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Sunday, January 16, 2011

The Villain is Your Plot

I’ve been in the process of writing a WIP for the past few months now. I’m almost at the end of it and realized that I had no idea how it ends. So I went against my own moral code and began editing while the initial draft remained incomplete. I know, gasp! During this grueling process, I had an Ah-Ha moment. It might be like “No duh” to you guys, but it was a serious revelation to me.

Every story has an antagonist, the villain, the big bad. He/she, in essence, is the star of the show, the bringer of conflict and misfortune to everyone they meet. I envision the story through my antagonist point of view. So, I spent the past week writing a 10-page summary, from chapter to chapter, describing what that bad boy is doing behind the scenes and why. I’m not talking about a characterization/bio— that’s only half of it. I’m talking about a step-by-step outline of the villain’s strategy from beginning to end.

Well, what if my main character is the Villain? Then that would make your villain the protagonist. Summarize the Hero’s actions and motive because he/she is causing the conflict. It can go either way. It’s a waltz between cause and effect and both have to be in top form for the sake of the plot. For a good portion of the story, the antagonist has to be a step ahead of the main character. In order for that to work, you as the writer have to know how the villain ticks.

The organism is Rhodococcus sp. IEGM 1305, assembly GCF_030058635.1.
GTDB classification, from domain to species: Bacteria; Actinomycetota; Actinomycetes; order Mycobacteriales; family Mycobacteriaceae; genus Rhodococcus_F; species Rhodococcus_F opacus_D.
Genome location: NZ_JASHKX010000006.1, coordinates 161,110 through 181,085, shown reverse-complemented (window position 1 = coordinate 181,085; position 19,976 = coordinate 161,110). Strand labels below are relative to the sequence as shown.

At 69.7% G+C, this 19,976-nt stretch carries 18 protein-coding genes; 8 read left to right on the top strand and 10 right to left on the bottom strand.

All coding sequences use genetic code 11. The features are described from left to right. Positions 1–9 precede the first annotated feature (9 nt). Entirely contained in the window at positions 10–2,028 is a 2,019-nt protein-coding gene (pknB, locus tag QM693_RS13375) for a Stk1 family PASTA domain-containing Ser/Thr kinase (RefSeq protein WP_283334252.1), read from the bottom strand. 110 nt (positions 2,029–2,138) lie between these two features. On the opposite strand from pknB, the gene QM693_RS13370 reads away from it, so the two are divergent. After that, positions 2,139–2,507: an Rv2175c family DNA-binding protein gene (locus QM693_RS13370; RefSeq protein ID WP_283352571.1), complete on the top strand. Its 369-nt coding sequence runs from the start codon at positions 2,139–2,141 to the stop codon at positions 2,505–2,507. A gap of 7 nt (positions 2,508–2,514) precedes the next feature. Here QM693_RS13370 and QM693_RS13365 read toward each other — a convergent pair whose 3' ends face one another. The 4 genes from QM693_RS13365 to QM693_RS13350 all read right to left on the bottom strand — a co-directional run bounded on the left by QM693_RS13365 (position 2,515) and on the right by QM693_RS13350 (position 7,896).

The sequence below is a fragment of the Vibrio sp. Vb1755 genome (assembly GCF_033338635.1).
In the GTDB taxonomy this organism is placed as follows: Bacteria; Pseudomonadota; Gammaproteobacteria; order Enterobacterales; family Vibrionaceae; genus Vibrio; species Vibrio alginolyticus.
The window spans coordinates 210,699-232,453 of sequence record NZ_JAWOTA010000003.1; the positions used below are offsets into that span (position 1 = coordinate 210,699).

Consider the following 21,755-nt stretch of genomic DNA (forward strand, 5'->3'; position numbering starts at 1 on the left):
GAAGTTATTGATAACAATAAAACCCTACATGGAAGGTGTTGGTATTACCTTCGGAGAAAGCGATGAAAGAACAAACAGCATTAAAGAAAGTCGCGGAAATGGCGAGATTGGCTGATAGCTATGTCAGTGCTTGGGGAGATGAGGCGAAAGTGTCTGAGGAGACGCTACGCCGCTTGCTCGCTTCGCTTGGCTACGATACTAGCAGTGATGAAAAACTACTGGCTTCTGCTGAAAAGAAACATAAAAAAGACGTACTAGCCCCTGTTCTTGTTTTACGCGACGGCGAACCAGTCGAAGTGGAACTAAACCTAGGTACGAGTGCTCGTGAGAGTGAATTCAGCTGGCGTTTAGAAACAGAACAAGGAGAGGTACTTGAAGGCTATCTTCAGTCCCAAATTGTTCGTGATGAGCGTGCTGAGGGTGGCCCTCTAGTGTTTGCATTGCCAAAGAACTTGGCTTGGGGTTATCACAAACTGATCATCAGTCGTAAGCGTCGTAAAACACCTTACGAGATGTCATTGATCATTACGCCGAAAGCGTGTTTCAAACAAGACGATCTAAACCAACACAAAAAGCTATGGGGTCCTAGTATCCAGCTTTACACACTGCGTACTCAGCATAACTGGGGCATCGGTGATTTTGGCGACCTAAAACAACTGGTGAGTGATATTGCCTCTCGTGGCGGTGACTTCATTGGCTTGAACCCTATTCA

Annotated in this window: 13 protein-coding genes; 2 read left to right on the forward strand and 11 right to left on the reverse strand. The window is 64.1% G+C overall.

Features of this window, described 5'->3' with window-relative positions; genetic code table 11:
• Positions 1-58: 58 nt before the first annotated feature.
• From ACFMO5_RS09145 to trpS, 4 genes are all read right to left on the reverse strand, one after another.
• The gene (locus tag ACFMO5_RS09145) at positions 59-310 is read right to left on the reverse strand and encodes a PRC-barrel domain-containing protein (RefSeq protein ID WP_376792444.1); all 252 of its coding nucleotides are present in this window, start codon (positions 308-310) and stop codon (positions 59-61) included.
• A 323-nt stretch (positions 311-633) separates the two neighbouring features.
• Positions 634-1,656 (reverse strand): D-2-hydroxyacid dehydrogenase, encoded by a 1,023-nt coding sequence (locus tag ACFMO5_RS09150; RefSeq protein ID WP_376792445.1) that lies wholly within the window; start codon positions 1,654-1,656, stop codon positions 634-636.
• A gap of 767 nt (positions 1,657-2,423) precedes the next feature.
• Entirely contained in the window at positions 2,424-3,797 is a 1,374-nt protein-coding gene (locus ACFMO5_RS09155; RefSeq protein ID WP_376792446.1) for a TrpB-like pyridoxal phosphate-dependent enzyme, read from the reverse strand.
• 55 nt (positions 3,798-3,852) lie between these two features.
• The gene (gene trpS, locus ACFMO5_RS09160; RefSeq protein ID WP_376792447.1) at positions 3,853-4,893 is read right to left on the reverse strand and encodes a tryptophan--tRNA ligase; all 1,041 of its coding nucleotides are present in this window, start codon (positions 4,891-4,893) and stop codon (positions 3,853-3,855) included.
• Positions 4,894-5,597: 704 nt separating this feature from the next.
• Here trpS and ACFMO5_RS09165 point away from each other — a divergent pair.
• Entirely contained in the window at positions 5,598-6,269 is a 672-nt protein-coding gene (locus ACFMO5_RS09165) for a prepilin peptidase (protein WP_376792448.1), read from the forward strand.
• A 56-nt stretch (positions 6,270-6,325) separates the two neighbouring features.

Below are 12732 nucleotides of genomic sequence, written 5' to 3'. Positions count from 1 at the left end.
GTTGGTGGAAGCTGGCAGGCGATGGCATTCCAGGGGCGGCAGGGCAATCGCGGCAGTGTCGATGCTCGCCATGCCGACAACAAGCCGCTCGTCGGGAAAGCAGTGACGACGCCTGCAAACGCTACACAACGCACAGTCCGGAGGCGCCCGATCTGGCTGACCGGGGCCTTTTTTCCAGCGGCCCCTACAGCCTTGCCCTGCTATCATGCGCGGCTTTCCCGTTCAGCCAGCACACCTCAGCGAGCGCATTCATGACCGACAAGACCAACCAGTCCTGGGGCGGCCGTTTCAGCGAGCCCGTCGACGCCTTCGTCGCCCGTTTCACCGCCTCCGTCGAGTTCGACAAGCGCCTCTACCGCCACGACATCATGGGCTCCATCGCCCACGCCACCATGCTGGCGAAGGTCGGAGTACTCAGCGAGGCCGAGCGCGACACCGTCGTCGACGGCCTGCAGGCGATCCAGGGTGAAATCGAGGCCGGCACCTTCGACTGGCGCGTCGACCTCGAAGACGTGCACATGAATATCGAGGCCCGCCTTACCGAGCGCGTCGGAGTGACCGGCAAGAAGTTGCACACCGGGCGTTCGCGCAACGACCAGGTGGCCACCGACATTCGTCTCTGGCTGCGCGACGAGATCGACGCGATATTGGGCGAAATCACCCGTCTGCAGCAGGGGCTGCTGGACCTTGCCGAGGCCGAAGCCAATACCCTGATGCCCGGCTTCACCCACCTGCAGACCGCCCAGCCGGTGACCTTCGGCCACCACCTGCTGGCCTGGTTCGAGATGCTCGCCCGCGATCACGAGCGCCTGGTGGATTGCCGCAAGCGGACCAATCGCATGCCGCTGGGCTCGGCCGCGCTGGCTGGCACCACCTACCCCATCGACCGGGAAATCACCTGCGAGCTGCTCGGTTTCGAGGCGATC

Think about it. The story can’t progress without the villain. Where would Batman be without the Joker, Catwoman, and the gang? The protagonist and the supporting character’s actions work in response to what the antagonist did or will do. An entire story is based on the main character’s reacting to a conflict and decision to resolve it. This is just a good way to make the conflict clear and organized.

So it’s a pretty good idea to know up front what’s going on, lay it out beforehand, then write around those events. Those 10 pages I wrote will never leave my computer, but it serves as a good outline as to what my other characters will have to face.

I know this may seem like common knowledge, but for someone who doesn’t plan, or write outlines, someone who gets in front of the computer and just writes, this is a useful tip that can aid with characterization. It saves a lot of backpedaling in the end and decreases the risk of Deus Ex Machina. And let’s face it, the bad guy is usually the most interesting person in the entire story, so why not get to know them better?

2 comments:

  1. Great advice. I love villains. They are so much. So much that sometimes I just want to write the story from their pov! I think knowing their motivations and actions are important to the story!

    ReplyDelete
  2. I love that idea of writing down what the villain is doing when he's not actually on the page. In fact, I think you could use that trick for most of your major supporting characters. Can't wait to get back to my next WIP now! I was a little stuck with it at first.

    ReplyDelete

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